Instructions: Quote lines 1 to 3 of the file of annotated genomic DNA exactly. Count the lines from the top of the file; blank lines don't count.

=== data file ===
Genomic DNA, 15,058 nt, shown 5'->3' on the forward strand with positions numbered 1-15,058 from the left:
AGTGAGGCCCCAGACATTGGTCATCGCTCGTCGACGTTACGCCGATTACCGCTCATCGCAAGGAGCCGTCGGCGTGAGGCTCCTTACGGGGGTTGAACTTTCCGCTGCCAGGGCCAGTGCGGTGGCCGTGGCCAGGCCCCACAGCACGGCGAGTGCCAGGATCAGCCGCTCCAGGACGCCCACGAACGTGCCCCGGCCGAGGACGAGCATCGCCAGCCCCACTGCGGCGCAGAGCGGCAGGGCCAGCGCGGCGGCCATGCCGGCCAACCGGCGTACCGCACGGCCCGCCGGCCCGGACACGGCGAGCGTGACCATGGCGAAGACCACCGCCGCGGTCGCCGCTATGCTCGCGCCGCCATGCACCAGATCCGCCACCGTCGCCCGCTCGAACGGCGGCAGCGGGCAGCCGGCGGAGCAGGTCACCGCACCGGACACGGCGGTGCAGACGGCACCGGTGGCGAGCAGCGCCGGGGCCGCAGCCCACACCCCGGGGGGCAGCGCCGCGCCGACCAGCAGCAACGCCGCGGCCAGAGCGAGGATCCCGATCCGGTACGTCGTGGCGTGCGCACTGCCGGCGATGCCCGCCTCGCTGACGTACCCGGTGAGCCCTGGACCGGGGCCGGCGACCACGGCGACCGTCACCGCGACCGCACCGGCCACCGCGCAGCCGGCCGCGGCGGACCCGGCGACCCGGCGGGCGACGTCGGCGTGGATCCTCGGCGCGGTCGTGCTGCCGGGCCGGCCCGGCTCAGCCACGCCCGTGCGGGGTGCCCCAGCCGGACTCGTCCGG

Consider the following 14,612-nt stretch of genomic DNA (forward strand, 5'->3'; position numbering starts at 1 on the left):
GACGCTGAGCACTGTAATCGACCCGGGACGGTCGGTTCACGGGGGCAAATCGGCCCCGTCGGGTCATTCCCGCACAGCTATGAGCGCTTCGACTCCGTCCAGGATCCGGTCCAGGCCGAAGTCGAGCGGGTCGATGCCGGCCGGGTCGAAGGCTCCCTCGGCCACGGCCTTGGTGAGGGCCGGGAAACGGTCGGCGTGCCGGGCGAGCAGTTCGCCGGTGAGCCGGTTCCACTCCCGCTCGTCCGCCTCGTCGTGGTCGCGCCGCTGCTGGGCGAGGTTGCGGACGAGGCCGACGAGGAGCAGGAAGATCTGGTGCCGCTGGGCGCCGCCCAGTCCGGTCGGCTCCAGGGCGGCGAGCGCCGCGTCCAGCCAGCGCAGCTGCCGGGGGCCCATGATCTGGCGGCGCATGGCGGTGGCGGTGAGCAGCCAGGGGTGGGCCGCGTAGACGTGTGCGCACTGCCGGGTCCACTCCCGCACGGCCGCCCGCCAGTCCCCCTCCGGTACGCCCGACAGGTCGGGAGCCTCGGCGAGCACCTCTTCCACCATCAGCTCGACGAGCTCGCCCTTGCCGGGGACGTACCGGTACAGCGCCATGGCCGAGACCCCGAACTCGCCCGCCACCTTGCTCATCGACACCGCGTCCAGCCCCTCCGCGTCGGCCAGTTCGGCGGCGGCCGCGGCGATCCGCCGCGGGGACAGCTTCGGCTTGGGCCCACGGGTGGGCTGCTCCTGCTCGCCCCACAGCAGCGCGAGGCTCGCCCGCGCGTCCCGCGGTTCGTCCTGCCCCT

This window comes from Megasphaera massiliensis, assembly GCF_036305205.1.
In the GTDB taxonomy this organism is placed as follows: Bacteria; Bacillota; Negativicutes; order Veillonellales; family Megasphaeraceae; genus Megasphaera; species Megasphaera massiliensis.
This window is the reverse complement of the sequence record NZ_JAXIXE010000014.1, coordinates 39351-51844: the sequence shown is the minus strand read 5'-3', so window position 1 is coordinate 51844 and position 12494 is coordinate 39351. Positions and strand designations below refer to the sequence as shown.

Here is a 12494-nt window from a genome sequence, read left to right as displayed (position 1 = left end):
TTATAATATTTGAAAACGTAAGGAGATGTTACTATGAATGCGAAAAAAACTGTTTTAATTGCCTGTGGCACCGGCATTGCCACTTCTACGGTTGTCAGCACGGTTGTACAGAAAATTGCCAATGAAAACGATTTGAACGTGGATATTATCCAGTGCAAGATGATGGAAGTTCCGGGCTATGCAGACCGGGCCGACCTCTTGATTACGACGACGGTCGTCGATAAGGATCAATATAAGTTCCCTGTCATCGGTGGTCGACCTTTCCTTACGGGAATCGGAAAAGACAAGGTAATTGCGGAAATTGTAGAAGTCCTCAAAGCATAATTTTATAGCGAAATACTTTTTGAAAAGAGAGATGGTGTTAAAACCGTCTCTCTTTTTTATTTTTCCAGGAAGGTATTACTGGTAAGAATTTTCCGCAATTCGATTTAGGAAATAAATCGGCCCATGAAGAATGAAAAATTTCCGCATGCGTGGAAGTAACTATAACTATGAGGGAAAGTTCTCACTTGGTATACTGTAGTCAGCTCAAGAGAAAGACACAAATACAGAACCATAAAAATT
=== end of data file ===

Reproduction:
Genomic DNA, 15,058 nt, shown 5'->3' on the forward strand with positions numbered 1-15,058 from the left:
AGTGAGGCCCCAGACATTGGTCATCGCTCGTCGACGTTACGCCGATTACCGCTCATCGCAAGGAGCCGTCGGCGTGAGGCTCCTTACGGGGGTTGAACTTTCCGCTGCCAGGGCCAGTGCGGTGGCCGTGGCCAGGCCCCACAGCACGGCGAGTGCCAGGATCAGCCGCTCCAGGACGCCCACGAACGTGCCCCGGCCGAGGACGAGCATCGCCAGCCCCACTGCGGCGCAGAGCGGCAGGGCCAGCGCGGCGGCCATGCCGGCCAACCGGCGTACCGCACGGCCCGCCGGCCCGGACACGGCGAGCGTGACCATGGCGAAGACCACCGCCGCGGTCGCCGCTATGCTCGCGCCGCCATGCACCAGATCCGCCACCGTCGCCCGCTCGAACGGCGGCAGCGGGCAGCCGGCGGAGCAGGTCACCGCACCGGACACGGCGGTGCAGACGGCACCGGTGGCGAGCAGCGCCGGGGCCGCAGCCCACACCCCGGGGGGCAGCGCCGCGCCGACCAGCAGCAACGCCGCGGCCAGAGCGAGGATCCCGATCCGGTACGTCGTGGCGTGCGCACTGCCGGCGATGCCCGCCTCGCTGACGTACCCGGTGAGCCCTGGACCGGGGCCGGCGACCACGGCGACCGTCACCGCGACCGCACCGGCCACCGCGCAGCCGGCCGCGGCGGACCCGGCGACCCGGCGGGCGACGTCGGCGTGGATCCTCGGCGCGGTCGTGCTGCCGGGCCGGCCCGGCTCAGCCACGCCCGTGCGGGGTGCCCCAGCCGGACTCGTCCGG

Consider the following 14,612-nt stretch of genomic DNA (forward strand, 5'->3'; position numbering starts at 1 on the left):